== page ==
February 25, 2009
By Armando Vega
Last Wednesday, the Career Development Center hosted a “Recession Proof Job Techniques” seminar intended to give students an edge in these tough times and tight labor markets.
The first thing job-seekers should do is to perform a self-assessment and determine what industry in which they would like to work. Whatever it is, one should be able to list at least 5 skills he or she possesses that make for a great match within that industry. Remember: when someone’s landed an interview, he is already a potential employee. The interview is a time to distinguish oneself from the pool of applicants who similarly made it in the door.
Photo by Christopher Izatt
Within the industry of choice, composing a list of about 20 companies within that industry is advisable, and students should further seize upon opportunities to network with individuals within those firms whenever possible, all the while regularly reading information on industry and career trends.
Résumés are of critical importance. A good résumé opens the door to an interview. The first two items on any good résumé should be an Objective statement, targeted toward the position sought, and a Summary statement, summarizing the skills and traits of the applicant.
A résumé, when possible, should express itself in figures such as dollar sales, percentage over quota, etc, using such language as “increased,” or “decreased,” or “implemented.” The idea is to showcase a results-oriented person who can quantify their achievements, if possible. It can similarly be a good idea to use accomplishment-based bullets. One should always be sure to lace the résumé with keywords and “industry jargon,” and to show a general career progression over the course of one’s work experience. Finally, send the résumé with a cover letter.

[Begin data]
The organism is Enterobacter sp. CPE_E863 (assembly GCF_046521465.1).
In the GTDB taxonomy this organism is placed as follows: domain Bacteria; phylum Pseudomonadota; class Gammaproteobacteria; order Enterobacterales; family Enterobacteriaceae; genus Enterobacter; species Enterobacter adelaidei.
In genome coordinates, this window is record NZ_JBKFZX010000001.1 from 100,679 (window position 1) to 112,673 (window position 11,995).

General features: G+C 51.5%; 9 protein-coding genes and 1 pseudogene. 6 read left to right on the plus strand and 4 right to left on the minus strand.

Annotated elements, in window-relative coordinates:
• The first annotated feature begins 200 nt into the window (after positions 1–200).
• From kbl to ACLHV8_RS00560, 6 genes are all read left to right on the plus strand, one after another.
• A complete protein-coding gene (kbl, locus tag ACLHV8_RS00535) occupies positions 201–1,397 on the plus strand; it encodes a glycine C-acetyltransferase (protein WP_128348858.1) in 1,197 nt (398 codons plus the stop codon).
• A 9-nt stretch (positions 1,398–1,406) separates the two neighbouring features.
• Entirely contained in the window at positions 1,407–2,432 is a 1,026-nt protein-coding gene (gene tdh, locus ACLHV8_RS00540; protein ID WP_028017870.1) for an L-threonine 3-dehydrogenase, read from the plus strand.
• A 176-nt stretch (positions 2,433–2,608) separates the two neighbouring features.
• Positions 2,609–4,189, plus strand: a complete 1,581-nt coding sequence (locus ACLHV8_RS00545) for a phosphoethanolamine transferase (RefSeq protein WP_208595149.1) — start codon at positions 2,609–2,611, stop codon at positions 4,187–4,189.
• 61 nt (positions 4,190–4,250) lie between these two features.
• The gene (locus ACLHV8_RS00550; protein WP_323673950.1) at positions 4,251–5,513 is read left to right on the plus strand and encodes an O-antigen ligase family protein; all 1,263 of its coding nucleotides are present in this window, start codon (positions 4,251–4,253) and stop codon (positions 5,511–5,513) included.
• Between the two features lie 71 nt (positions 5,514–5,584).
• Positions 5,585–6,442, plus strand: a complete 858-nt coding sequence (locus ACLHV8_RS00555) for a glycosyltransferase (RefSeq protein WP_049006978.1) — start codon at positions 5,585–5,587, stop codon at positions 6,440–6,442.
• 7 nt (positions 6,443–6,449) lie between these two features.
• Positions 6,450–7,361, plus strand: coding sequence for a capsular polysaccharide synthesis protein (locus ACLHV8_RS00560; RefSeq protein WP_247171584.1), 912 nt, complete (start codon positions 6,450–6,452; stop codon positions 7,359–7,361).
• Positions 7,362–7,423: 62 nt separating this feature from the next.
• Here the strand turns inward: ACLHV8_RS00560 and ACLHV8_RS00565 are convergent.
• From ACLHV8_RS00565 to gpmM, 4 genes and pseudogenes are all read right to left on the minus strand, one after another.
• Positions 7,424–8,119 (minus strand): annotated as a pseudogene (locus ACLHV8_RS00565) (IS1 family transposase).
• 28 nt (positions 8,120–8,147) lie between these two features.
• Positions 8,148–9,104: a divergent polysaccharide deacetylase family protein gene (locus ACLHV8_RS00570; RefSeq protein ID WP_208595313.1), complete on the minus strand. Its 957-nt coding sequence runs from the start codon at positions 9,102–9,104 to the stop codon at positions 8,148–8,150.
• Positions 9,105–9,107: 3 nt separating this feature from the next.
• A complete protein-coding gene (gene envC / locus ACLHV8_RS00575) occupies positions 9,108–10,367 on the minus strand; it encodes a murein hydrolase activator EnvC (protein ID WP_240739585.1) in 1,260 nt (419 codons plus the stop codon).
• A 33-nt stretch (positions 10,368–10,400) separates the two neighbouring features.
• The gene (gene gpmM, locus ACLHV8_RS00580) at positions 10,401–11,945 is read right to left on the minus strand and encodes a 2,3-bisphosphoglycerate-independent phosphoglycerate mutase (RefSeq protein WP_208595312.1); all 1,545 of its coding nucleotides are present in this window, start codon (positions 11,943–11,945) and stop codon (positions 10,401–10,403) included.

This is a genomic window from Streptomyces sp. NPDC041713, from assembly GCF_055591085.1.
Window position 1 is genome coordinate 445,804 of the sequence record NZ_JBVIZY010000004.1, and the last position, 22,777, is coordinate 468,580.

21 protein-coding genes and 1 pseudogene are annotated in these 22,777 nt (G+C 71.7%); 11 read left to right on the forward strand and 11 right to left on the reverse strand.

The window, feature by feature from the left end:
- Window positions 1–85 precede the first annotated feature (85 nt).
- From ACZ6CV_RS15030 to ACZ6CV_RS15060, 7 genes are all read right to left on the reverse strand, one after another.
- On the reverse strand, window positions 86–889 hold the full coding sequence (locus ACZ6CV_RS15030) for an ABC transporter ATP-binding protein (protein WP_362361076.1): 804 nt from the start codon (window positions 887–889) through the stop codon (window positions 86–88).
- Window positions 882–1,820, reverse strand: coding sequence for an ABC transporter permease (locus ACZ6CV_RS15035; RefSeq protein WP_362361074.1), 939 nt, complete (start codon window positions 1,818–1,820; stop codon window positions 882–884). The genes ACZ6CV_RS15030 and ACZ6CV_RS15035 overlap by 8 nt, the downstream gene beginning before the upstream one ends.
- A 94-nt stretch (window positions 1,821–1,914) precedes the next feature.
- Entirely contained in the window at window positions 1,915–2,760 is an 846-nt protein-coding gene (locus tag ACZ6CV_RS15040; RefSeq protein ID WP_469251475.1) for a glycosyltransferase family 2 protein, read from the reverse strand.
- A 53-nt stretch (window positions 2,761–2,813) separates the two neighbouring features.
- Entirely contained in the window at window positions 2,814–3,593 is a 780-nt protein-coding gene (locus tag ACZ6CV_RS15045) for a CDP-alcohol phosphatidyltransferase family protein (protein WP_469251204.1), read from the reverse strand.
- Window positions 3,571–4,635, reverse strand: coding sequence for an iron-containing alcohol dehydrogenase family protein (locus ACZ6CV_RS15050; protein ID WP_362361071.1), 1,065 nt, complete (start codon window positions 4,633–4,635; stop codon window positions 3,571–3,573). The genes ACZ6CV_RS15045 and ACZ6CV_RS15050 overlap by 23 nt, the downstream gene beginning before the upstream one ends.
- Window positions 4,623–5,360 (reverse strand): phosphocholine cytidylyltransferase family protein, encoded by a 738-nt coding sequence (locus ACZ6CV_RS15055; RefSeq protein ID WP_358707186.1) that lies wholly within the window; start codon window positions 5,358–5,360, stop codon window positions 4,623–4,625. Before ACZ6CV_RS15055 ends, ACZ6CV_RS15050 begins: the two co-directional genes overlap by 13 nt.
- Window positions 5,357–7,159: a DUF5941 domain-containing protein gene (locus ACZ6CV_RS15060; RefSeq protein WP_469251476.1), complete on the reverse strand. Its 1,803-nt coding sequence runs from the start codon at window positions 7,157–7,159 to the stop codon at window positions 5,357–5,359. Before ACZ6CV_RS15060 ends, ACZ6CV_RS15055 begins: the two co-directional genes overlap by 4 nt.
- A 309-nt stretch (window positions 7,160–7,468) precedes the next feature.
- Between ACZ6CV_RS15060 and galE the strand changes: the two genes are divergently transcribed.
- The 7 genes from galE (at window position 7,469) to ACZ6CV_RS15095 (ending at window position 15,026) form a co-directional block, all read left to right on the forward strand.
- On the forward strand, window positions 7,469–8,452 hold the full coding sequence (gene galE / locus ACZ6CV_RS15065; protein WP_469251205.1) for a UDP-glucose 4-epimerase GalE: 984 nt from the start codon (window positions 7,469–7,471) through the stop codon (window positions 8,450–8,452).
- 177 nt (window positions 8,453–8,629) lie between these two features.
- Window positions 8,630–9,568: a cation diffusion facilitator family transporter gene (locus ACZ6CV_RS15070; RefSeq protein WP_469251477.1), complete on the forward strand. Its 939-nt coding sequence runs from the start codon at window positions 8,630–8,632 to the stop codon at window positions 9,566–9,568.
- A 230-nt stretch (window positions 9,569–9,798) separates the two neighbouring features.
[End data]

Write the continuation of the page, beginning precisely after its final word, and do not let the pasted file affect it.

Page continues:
The last point is often an overlooked one. A good accompanying cover letter is absolutely essential for so many professional job openings. It should offer immediate benefits to the reader. Mention a referral or refer to the employer’s ad which alerted you to the opening, refer to news and headlines the company has been making, and briefly list your qualifications as a way to introduce yourself. In closing, end with cordial closing remarks, ask for a specific course of action from the employer (“I would like to be given the chance to be interviewed,”), and in turn state a specific action (“I will follow up with a call within the next week.”).
The seminar emphasized the importance of networking in finding jobs and getting noticed. Networking can be useful as a research tool, as interview practice, and as a way to generate referrals. As a job-placement technique, it is five times more effective than ads and recruiting.
Photos by Christopher Izatt
Students from area colleges and universities meet with potential employers at the Springfield Collegiate Career Fair, held on February 19, 2009 in the Public Affairs Center.
Talk to people already in the industry by any means necessary: alumni directories, job fairs, social networking sites, social events, personal connections. Briefly mention any experience held, and ask for information about the industry and some advice in general. Do not just ply for a job; it is ineffective and sometimes perhaps even tactless to seek jobs in this manner.
The point is to establish connections with people for the future. If it seems unlikely they will help, be persistent and remember: people love feeling like experts. Most will be glad to lend some guidance. If one can manage to keep in touch or even build on a relationship with a professional expert, one has a powerful ally at one’s side. In today’s labor markets, there’s not much more for which one could ask.